Are You and Your Pole & Aerial Studio Properly Insured?
Insurance For Pole & Aerial Studios
In order to protect yourself, your staff, and your business, you need to have the right insurance coverage. Many pole and aerial studio owners and/or instructors have mistakenly obtained the wrong insurance coverage. If you have insurance for general fitness, yoga, pilates, etc., you are most likely NOT going to be covered by your policy if a student in six inch stilettos inverts and falls on their head.
Q: What kinds of insurance do I need?
A: You will need liability insurance, fire and theft (whether you own or rent), umbrella insurance, and possibly workman’s compensation ( if you have salaried employees). We live in a society where people are quick to sue and take advantage so be sure that you, your instructors, and your landlord understand who is responsible for the safety and well being of your student body and staff. Also, be sure to secure an insurance binder from your insurer for the specific dates when you will be rehearsing or performing off site. This way, students and instructors are insured under the policy when they’re doing performances offsite.
In addition, equipment needs to be insured. You need proper liability for students while they are the in classroom as well as coming and going from the building (these will be separate policies). There are many insurance companies that specifically give policies for liability for studios based on the number of students and style of dance taught.
Some major companies are worth checking out for complete overall coverage. You cannot afford to be underinsured.
Q: Is a printed or signed disclaimer necessary and can it protect me?
A: You may print a disclaimer in your brochure or request a signed disclaimer for general classes at your studio. However, it will not protect you from any form of negligence by yourself or an employee. It simply informs the students that there is a certain amount of risk in their activity. A disclaimer is absolutely necessary when taking students on a trip or in any kind of transportation vehicle that you are responsible for. This disclaimer helps parents and students to understand the natural risk of travel. However, it still will not protect YOU from any personal form of negligence. Do not assume that a disclaimer is in any way shape or form ultimately protecting you from responsibility.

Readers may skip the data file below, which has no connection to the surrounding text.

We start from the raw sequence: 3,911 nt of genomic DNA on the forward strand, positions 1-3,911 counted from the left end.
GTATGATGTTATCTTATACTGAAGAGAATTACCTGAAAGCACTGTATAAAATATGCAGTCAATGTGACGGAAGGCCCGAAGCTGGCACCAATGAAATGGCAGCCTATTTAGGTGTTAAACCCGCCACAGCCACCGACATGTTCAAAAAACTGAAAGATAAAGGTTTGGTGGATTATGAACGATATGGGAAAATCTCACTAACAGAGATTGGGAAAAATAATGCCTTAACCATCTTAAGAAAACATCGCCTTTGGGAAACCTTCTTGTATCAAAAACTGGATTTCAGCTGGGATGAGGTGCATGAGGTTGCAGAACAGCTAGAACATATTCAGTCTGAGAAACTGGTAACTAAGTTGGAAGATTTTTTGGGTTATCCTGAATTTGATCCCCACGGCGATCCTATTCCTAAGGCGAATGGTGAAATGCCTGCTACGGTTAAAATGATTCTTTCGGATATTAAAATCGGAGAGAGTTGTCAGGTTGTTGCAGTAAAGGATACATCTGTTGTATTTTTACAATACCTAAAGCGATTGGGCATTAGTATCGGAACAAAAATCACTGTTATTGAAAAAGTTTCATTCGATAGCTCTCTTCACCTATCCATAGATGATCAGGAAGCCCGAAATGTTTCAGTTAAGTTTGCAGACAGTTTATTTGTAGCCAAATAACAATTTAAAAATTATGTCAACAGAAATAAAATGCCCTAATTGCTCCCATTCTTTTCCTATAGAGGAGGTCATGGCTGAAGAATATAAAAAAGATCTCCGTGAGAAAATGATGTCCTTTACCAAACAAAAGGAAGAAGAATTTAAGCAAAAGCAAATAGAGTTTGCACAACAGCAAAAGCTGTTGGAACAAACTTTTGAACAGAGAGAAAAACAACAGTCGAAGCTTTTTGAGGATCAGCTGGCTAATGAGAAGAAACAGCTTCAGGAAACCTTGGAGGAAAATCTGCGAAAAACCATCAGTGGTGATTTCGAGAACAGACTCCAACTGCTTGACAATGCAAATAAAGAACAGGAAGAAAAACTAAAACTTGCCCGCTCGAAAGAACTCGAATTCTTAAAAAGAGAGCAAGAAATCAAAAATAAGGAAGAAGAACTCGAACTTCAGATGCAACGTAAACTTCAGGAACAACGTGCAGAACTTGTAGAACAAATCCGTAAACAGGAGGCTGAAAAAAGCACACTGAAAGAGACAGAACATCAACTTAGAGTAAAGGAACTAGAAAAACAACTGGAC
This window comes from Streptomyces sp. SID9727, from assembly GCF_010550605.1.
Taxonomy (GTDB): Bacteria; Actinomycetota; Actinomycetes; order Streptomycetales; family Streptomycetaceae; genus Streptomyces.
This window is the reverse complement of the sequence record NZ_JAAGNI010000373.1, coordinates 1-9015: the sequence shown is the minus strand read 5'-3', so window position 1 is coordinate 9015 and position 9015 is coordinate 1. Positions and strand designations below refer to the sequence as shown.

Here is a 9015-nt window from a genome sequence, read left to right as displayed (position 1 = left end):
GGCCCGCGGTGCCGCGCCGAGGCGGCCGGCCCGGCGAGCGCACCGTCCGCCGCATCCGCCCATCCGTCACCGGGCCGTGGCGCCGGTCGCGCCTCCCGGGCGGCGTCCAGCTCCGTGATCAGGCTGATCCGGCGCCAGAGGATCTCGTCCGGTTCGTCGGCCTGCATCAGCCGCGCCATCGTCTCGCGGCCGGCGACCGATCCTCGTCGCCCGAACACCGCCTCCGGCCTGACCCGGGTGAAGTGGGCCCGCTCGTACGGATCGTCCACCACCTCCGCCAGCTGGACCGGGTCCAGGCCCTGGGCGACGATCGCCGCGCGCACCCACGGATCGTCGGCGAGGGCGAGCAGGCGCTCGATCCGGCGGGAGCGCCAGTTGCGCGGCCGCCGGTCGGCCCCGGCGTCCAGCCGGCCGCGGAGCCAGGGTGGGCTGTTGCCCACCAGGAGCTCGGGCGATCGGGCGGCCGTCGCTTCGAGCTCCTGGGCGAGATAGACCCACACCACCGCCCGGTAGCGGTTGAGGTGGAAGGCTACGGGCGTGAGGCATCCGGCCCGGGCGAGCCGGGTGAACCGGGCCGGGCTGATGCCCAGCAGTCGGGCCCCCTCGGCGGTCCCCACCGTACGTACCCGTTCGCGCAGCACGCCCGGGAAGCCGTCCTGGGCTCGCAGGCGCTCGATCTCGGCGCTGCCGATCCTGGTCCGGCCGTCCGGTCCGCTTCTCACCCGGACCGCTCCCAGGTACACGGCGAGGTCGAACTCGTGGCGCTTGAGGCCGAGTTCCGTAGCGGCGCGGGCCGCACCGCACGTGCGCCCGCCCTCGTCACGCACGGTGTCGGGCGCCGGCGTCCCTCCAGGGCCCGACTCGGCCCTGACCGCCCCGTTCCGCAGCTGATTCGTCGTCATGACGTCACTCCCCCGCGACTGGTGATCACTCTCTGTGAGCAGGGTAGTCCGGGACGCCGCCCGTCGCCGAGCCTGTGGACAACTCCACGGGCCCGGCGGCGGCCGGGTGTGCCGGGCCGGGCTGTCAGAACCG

Q: What will my rates be based on?
A: Generally, your rates will be based on the number students enrolled at your studio, your geographic location and what types of dance/fitness you offer. You will also have to pay more if you offer aerial classes or anything similar.
Q: Can I or one of my teachers be held personally liable for an injury?
A: Absolutely, which is why it is equally important that you and your staff carry their own personal umbrella policy – you can get that through just about any insurance company. This is not just for people teaching dance or fitness; in general you can be sued if you hit someone in a car beyond what is typical coverage.
You need to thoroughly investigate your possibilities if you have a contracted teacher, guest artists, etc. You can still be held responsible when they are teaching at your studio. Find out what your other risks are. Do not be caught by surprise or assume that your instructors understand the limits of your responsibility over theirs. Are your employees salaried or independent?
Q: I don’t know a lot about insurance. What can I do?
A: Get yourself a GREAT insurance agent. However, be mindful of the fact they often do not know the particulars of liability and risk for dance studios’ needs. Be sure you do your own due diligence to search the web and call companies that deal with dance insurance, speak to colleagues and thoroughly evaluate your own risks before you purchase insurance. Find someone who can shop around for rates for you and will work for you and be your ally. If you have a local Chamber of Commerce, you may request a list of reputable agents. Remember, you are the customer and purchasing insurance is an important product to get right.